My point being that after quite a lot of official statements regarding preparedness, the police response on balance was simply shockingly inept and seemed if not deliberately provocative, then somehow serendipitously perfectly calibrated to cause a bigger problem. I saw some officers behave professionally, and i saw quite a lot of protesters behave with restraint, but there seemed to have been more bad actors on the police side than on the protesting side. Police seem to have used the march as an opportunity to arrest people they had previously identified, and did so in a confrontational and high profile way, as though the public protest itself was the precipitating factor. I watched police tackle a student of mine who was simply walking up pine east of 5; they said he had assaulted an officer. (it didn't happen there, so either it was for an earlier incident or they were making it up.)
I understand that when you join a crowd of people in a rowdy demonstration, you take on risks, but if this is the best the spd can do in spite of experience and preparation, well, wow. That is just a terrible performance.
commented on The Tuesday Morning News
I came to the comments to point out that the girls were arrested for threatening the *victim*, not the rapist, but i see that's been noted. While i'm here though, elizabeth warren didn't seem to be speaking to state voters as a whole--she seemed to be speaking to voters in the republican primary. More of an attempt to short circuit a candidate who might be more viable in the general against a dem, i would venture.
commented on The Only Future Is Living Small
That 420 sq ft apt is hilarious. A perfect example of what comes of inexperienced designers ignoring the accumulated practical lessons of the past, and substituting wishful thinking and a perverse obsession with putting things "away".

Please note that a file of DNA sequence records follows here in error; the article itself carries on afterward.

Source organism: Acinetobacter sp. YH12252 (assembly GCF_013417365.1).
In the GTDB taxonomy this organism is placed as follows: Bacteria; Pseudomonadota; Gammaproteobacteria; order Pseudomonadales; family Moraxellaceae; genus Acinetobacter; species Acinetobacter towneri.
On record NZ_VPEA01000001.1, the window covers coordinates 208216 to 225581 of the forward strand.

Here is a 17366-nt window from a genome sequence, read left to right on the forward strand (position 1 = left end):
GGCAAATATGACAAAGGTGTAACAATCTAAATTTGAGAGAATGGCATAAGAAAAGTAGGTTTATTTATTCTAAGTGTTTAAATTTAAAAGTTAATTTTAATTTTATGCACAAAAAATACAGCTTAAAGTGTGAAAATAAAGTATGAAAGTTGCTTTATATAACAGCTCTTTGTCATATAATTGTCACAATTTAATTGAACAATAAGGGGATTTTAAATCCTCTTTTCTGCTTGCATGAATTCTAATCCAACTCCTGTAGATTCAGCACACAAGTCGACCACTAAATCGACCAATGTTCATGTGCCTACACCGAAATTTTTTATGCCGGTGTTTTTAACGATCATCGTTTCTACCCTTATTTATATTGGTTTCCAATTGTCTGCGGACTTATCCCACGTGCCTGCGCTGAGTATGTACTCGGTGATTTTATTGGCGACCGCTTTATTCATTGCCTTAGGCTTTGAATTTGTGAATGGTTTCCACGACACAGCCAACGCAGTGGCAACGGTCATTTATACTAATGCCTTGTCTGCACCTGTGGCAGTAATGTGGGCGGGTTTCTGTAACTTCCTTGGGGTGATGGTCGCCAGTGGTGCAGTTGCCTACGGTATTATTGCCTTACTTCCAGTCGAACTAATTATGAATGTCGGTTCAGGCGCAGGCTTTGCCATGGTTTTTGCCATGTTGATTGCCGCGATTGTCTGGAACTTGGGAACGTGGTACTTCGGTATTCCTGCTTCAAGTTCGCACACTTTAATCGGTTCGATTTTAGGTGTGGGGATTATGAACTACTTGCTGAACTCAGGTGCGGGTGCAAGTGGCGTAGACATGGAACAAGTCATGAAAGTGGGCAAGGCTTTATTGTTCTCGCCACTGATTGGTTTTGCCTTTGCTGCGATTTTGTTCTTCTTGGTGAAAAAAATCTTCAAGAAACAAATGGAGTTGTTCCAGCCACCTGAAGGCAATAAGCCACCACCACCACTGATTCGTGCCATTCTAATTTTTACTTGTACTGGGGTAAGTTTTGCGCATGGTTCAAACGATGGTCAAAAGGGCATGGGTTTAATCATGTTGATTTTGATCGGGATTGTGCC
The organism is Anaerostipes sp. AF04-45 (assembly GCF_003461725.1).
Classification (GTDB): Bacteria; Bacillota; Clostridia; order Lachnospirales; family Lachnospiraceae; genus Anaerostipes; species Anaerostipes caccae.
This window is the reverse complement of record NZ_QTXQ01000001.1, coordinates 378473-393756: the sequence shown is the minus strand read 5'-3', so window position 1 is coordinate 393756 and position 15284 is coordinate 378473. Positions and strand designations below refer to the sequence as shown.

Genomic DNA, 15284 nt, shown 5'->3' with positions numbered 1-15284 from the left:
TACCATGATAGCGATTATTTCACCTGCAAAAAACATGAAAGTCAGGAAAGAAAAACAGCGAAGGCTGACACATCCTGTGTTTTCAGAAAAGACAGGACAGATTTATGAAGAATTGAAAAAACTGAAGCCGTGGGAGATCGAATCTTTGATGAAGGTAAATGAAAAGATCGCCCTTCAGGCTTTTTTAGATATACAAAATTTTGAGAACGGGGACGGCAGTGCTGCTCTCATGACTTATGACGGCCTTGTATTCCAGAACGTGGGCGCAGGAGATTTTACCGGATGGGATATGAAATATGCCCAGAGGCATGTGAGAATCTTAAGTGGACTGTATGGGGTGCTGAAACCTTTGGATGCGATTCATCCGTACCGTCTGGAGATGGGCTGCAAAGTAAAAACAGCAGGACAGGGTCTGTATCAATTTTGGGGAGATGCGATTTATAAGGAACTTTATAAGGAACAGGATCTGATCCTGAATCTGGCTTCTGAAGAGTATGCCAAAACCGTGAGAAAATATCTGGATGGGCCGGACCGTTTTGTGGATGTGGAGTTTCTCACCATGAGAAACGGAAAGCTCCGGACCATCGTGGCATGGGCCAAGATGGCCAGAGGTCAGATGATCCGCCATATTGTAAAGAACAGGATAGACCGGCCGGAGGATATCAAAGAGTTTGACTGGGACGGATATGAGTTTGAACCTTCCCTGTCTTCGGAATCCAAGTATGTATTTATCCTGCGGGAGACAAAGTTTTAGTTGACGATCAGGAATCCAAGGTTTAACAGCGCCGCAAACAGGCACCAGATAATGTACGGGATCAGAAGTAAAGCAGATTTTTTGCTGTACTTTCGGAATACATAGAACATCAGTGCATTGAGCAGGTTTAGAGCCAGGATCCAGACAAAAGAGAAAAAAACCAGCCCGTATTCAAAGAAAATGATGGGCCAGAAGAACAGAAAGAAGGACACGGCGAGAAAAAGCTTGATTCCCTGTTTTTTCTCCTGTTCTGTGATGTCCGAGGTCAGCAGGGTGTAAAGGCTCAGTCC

commented on The Restaurant Today and in History
The invention of haute cuisine was never about democratizing good food. It was never even really about good food. It was first and foremost about *new* food.
All you need to do to understand this is to go somewhere that still has a genuine and genuinely old tradition of cooking. (america doesn't. Seattle even less so than much of the country.) provided you avoid the sectors emptied out by real poverty and deprivation, you will find ample true examples of democratic good food.
To take java as one example (since i've lived there half a dozen years): even if the tradition doesnt perfectly match my taste--i tend to go more for italian--you can find truly excellent, varied, and complex cuisine at any intersection in any town, and almost any village--for pennies. Where food is being murdered in java is in the big cities (mainly jakarta and surabaya), where fashion and money and too little taste are replacing good, widely affordable food with overpriced, unhealthy slop thats supposed to emulate cosmopolitan offerings.
It is really difficult to take your attacks on decentralized cooking seriously, when it runs so flagrantly contrary to what food actually tastes like. But after that video on chicken fried steak, i guess you arent even public taste enemy number one at the slog, so why do i even bother.